Monday 26 February, 2007

Google-based medicine

Posted in Advice, Emergency Dept., General Practice, Michael Tam, Rants, Wards at 23:00 by Michael Tam

Original article by: Michael Tam :: Printer friendly

Warning: This article is as much tongue-in-cheek as useful advise.

As much as we aspire to EBM (evidence-based medicine) I suspect that many of us perform “GBM” (or Google-based medicine)!

Google has become an invaluable tool as part of my day to day practice. Indeed, I find certain aspects of practice irritating without access to the internet (e.g., the current general practice I’m working in as well as the occasional hospital ED that is restricted by a firewall).

I use Google on a day to day clinical basis in a number of settings:

  • Searching for patient handouts;
  • Looking up clinical information on uncommon and rare diagnoses (e.g., something unexpected on a discharge summary or after a specialist visit);
  • Looking up highly specialised medical terminology (i.e., when the radiologist decides to be clever in a report);
  • Units conversion (e.g., imperial to metric);
  • Information on herbal “medications” that aren’t on the PBS;
  • Information on medications with different international trade names (e.g., the international visitor who has run out of medications);
  • Anticipating “worried” patients by keeping an eye out on the latest “health scare” misinformation touted in the “mainstream media”;
  • Looking for contact details of specialists when the Yellow Pages and White Pages fail.

A shelf full of medical textbooks may seem distinguished but is is also anachronistic and so twentieth century!

The best and most up-to-date medical information that you can access is rarely in a “dead tree” volume.

I do not use Google for diagnostic purposes simply as it’s somewhat of a mixed bag. Interestingly enough, a couple of Queenslanders, Tang and Ng, published a study looking at the diagnostic value of plugging symptoms into Google to see if the correct diagnosis would arise. Impressively, it did so over 50% of the time (admittedly, for the more common diagnoses) (1). My “gut” feeling, however, is that it is still a bad idea to rely on Google for diagnosis though it may be useful for reviewing for possible differentials that you may not have thought about.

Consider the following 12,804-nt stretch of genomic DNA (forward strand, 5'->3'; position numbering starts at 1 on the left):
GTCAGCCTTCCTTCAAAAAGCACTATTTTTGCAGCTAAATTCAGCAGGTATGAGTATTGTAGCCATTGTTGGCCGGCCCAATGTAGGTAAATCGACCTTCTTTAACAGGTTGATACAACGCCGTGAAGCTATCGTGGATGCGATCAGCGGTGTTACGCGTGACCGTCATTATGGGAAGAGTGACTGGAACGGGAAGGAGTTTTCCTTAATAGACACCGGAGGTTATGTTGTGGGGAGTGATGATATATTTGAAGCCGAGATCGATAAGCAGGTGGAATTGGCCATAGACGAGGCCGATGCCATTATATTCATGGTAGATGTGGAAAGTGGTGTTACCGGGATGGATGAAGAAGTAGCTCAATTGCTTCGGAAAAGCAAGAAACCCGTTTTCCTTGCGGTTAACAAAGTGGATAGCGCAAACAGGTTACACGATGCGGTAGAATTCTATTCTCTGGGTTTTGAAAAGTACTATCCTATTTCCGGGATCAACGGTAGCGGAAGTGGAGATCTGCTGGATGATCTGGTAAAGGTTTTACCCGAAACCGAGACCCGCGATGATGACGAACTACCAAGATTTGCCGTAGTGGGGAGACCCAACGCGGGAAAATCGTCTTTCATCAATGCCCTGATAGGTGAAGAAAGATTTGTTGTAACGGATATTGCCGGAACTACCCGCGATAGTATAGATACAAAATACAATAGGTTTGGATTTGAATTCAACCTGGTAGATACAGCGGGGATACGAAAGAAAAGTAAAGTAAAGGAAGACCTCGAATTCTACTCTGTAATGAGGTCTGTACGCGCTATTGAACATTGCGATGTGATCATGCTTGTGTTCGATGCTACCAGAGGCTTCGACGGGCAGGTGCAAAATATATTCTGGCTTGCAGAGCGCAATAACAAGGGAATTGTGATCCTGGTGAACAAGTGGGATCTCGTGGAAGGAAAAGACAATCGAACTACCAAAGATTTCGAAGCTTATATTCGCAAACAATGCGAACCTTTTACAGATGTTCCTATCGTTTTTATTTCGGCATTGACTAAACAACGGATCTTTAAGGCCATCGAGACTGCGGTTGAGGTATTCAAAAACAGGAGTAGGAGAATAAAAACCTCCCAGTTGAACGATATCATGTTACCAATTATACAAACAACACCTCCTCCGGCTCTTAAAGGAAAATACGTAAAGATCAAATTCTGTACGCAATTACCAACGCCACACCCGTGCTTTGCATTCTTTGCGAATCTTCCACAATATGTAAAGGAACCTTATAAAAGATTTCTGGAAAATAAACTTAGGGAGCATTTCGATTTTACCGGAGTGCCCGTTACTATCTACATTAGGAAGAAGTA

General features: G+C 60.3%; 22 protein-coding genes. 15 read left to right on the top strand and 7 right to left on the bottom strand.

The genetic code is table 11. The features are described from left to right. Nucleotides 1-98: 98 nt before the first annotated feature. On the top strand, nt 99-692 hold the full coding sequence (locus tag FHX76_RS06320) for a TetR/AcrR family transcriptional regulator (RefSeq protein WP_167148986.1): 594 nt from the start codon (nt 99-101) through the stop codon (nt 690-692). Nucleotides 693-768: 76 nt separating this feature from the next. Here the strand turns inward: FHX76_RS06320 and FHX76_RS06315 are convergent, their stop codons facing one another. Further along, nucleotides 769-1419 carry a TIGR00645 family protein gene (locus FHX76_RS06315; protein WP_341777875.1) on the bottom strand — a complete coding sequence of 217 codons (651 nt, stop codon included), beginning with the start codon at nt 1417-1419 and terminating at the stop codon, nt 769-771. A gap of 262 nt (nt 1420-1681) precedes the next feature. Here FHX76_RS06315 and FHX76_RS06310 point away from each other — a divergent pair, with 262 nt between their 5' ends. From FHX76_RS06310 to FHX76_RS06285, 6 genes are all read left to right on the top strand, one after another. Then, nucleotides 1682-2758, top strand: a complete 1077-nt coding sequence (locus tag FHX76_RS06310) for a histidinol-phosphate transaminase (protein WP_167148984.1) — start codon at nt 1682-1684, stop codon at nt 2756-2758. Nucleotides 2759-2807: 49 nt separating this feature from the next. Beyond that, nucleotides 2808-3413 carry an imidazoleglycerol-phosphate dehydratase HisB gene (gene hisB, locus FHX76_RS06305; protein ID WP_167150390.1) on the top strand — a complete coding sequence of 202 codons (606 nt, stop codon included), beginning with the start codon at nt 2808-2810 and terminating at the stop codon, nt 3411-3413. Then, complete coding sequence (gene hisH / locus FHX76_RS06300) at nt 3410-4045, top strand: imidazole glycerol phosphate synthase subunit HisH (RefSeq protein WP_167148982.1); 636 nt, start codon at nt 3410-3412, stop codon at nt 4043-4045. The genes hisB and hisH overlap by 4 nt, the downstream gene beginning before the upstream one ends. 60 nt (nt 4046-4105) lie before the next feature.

Google is also not particularly good for management guidelines. For that, it is still preferable to access known high quality sources (e.g., the “Therapeutic Guideline” series through CIAP).


  • learn how to make the most out of Google and internet resources in general;
  • collect a group of “trusted” clinical websites that you use for your clinical information;
  • insist that your workplace has readily accessible broadband internet on all work terminals;
  • judge online clinical information with a critical eye (who wrote it? evidence? bias?);
  • be aware that there is a whole “alternative reality” of pseudoscientific quakery masquerading as real medicine on the web;
  • realise that many patients consider Google to be authoratative (2) and have a method in educating patients about online self-diagnosis.


  • Use Wikipedia as an authoratative source, EVER (even Jim Wales, Wikipedia founder discourages the practice);
  • use any other online encyclopedia as an authoratative source;
  • use posts on patient forums as any sort of evidence for anything;
  • trust any information where you cannot verify the identity of the author.

Reference articles

(1) Tang H., Ng J. Googling for a diagnosis – use of Google as a diagnostic aid: internet based study. BMJ 2006;333;1143-1145 [Link :: PDF 258 Kb]

(2) Tam M., Su M. 2006, “The world according to Google”, Creation of The Medicine Box, Lulu.


  1. Tom Plamondon said,

    I agree with the author view of using internet which I use daily in my practice. I do not use wikipedia or other popular media columns for medical decisions. Usually tap into FP Notebook or onto my Uptodate subscription, or AAFP. Recently, I have found sites like this (written by physician for physicians or med students).

  2. darawk said,

    While I agree with you that using Wikipedia as an ‘authoritative’ source is definitely a bad idea, I think it is important to mention that that isn’t to say it shouldn’t be used as a resource at all. Much of the information on wikipedia is indeed accurate (and there have been a few studies that prove it), and it is the world’s largest encyclopedia by several orders of magnitude. What Wikipedia is extremely useful for is providing a jumping off point for a particular topic. Most Wikipedia pages cite sources, and so if instead of throwing Wikipedia out all together you use it more as a service of collating and summarizing various sources, it can be very helpful indeed. Of course, it’s always necessary to verify the presence, legitimacy, and accurate transcription of the original source material.

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